• I thought it was mostly review, but just pulled together as a different way of looking at the symmetries around a unit circle. So, what exactly was confusing? There are a number of more basic videos on trigonometry that may help, but I am not sure where to recommend that you start. Then after you are familiar with the basics, it would be easier to see how the concepts fit together. The key was showing how to name the reflected angles, and then how to construct the cosine and sine statements for each angle, and finally how to relate the pairs. And it all starts with the unit circle, so if you are hazy on that, it would be a great place to start your review.

For example, let's say that we are looking at an angle of π/3 on the unit circle. The value of `sin (π/3) is ½√3` while `cos (π/3) has a value of ½`
The value of
`sin (-π/3) is -½√3` while `cos (-π/3) has a value of ½`
Already we can see that `cos theta = cos -theta` with this example.
And look at that: `sin -theta = -sin theta` just like Sal said.
If we go through all the other reflected angles, with this specific example of an angle, we will get the same relationships that Sal just walked us through.
One other example is π - theta
This looks mysterious until you realize that in our situation, theta equals π/3
and π - π/3 gives us an angle of ⅔π (In degrees, that is 120 degrees)
cos ⅔π is going to be a negative value because it is in the second quadrant, and from working with unit circles, we should remember that it is evaluated as cos π/3 except for the negative. So, cos (π - π/3) = - cos π/3 and `cos π/3 = - cos (π - π/3)`
Basically, if you have these symmetries, you have a multitude of sine and cosine values as long as you know what sine of theta is and cosine of theta is.

It may help you to continue around the circle with common angles like π/6 and π/4 (not to mention the rest of the π/3 gang). That may help you to see how the symmetrical relationships are great time savers.
• why sin(-theta)=-sin(theta)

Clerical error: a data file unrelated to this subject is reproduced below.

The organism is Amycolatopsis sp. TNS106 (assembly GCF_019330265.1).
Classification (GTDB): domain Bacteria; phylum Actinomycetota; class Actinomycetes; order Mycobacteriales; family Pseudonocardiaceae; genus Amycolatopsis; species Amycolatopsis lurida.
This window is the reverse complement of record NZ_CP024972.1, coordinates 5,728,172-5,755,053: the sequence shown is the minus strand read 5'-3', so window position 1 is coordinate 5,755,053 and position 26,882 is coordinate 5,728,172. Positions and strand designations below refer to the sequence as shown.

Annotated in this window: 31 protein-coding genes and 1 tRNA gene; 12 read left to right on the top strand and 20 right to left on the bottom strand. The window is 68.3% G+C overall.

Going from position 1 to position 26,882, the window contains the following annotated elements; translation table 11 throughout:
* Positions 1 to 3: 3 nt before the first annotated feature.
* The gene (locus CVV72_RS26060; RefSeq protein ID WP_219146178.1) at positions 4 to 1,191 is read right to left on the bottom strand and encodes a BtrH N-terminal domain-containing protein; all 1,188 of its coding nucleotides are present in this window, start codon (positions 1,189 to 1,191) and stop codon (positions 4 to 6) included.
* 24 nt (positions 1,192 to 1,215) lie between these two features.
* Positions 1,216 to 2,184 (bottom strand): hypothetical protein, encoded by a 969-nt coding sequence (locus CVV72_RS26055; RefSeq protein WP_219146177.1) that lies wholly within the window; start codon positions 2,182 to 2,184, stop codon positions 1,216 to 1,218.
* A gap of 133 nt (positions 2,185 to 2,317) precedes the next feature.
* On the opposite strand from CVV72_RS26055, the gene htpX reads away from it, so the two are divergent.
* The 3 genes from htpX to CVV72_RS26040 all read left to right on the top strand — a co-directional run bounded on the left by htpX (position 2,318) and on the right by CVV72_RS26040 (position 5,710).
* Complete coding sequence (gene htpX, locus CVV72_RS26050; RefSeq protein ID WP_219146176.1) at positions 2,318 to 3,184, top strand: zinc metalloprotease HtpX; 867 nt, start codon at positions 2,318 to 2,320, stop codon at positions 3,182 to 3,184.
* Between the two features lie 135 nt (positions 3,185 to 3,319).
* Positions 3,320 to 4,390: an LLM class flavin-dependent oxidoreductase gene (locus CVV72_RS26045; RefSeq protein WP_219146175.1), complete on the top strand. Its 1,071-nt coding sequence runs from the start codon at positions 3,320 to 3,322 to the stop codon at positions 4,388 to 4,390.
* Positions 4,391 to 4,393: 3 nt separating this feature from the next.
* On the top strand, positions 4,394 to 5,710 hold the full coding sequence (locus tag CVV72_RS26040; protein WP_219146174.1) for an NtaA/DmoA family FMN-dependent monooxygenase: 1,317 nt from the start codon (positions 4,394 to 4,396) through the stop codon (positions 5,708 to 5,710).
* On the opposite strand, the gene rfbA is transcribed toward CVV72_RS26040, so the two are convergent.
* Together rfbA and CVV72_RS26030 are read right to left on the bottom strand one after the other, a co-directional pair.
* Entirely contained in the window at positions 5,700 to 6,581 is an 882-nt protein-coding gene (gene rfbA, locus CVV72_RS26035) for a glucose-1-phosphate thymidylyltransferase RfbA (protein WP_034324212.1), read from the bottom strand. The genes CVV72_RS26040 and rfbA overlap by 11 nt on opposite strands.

• Sin(theta) produces a positive value on the y axis.

-Sin(theta) or, the negative of Sin(theta) takes that value, and multiplies it by -1, giving us a negative value on the y axis.

That same negative value on the y axis, can be produced with Sin(-theta)
• What is SOH CAH TOA?
• (S)ine
(O)pposite
(H)ypotenuse
(C)osine
(A)djacent
(H)ypotenuse
(T)angent
(O)pposite

The first letter in each of the letter triplets names the ratio the second letter of each triplet is the numerator, the third letter of each triplet is the denominator.
• at , wouldnt cos of theta be positive because the x is positive? and the sin be negative because the y is negative? why are they both negative?
• It's only the angle, or theta, that's negative. If you were to simplify the negative angles, then cos(-θ) = cos(θ) and sin(-θ) = -sin(θ).
• what is the diffrence between -data and +data
• - Theta is when you rotate clockwise to the right.
+Theta is when you rotate counterclockwise to the left.
• I know this might be a dumb question but is Theta?
• theta is just the variable used when referring to an angle a lot of the time
• Why, why, why was this video placed AFTER solving sinusoidal equations?

You literally CANNOT solve them without these identities, but they don't teach you said identities until after you spend an hour failing to solve those equations and moving on. Staff members, please consider repositioning this video in the curriculum.
• A few times when I took KA's courses I noticed weird orderings like that. You should try making a request at their help center at Zendesk for your concern to get noticed.

Happy learning,
- Convenient Colleague
(1 vote)